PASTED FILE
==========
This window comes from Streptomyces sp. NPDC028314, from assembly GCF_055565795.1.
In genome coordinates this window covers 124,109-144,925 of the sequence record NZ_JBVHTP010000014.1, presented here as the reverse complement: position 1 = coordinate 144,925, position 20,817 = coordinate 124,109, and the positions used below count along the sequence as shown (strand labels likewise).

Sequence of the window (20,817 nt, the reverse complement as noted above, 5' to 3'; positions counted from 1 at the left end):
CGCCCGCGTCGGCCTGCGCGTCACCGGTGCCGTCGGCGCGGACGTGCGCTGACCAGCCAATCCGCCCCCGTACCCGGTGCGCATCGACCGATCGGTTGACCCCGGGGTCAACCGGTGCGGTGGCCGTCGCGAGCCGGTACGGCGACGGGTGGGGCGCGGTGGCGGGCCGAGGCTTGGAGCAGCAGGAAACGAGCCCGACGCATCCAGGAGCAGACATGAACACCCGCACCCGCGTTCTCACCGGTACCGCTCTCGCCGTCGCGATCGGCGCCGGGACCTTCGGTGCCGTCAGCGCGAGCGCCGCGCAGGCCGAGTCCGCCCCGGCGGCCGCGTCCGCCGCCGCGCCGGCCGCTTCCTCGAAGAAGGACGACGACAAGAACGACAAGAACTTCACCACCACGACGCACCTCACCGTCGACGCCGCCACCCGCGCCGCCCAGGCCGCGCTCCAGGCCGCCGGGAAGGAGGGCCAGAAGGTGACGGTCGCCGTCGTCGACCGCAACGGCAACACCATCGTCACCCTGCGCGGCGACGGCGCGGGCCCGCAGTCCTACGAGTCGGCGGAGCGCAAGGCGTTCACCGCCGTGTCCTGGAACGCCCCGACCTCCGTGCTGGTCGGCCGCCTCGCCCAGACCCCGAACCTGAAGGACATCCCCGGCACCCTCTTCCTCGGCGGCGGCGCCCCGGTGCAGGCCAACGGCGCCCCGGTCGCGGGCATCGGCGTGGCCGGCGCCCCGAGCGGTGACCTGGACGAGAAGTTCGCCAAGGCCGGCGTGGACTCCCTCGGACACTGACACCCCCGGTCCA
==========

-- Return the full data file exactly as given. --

This window comes from Streptomyces sp. NPDC028314, from assembly GCF_055565795.1.
In genome coordinates this window covers 124,109-144,925 of the sequence record NZ_JBVHTP010000014.1, presented here as the reverse complement: position 1 = coordinate 144,925, position 20,817 = coordinate 124,109, and the positions used below count along the sequence as shown (strand labels likewise).

Sequence of the window (20,817 nt, the reverse complement as noted above, 5' to 3'; positions counted from 1 at the left end):
CGCCCGCGTCGGCCTGCGCGTCACCGGTGCCGTCGGCGCGGACGTGCGCTGACCAGCCAATCCGCCCCCGTACCCGGTGCGCATCGACCGATCGGTTGACCCCGGGGTCAACCGGTGCGGTGGCCGTCGCGAGCCGGTACGGCGACGGGTGGGGCGCGGTGGCGGGCCGAGGCTTGGAGCAGCAGGAAACGAGCCCGACGCATCCAGGAGCAGACATGAACACCCGCACCCGCGTTCTCACCGGTACCGCTCTCGCCGTCGCGATCGGCGCCGGGACCTTCGGTGCCGTCAGCGCGAGCGCCGCGCAGGCCGAGTCCGCCCCGGCGGCCGCGTCCGCCGCCGCGCCGGCCGCTTCCTCGAAGAAGGACGACGACAAGAACGACAAGAACTTCACCACCACGACGCACCTCACCGTCGACGCCGCCACCCGCGCCGCCCAGGCCGCGCTCCAGGCCGCCGGGAAGGAGGGCCAGAAGGTGACGGTCGCCGTCGTCGACCGCAACGGCAACACCATCGTCACCCTGCGCGGCGACGGCGCGGGCCCGCAGTCCTACGAGTCGGCGGAGCGCAAGGCGTTCACCGCCGTGTCCTGGAACGCCCCGACCTCCGTGCTGGTCGGCCGCCTCGCCCAGACCCCGAACCTGAAGGACATCCCCGGCACCCTCTTCCTCGGCGGCGGCGCCCCGGTGCAGGCCAACGGCGCCCCGGTCGCGGGCATCGGCGTGGCCGGCGCCCCGAGCGGTGACCTGGACGAGAAGTTCGCCAAGGCCGGCGTGGACTCCCTCGGACACTGACACCCCCGGTCCA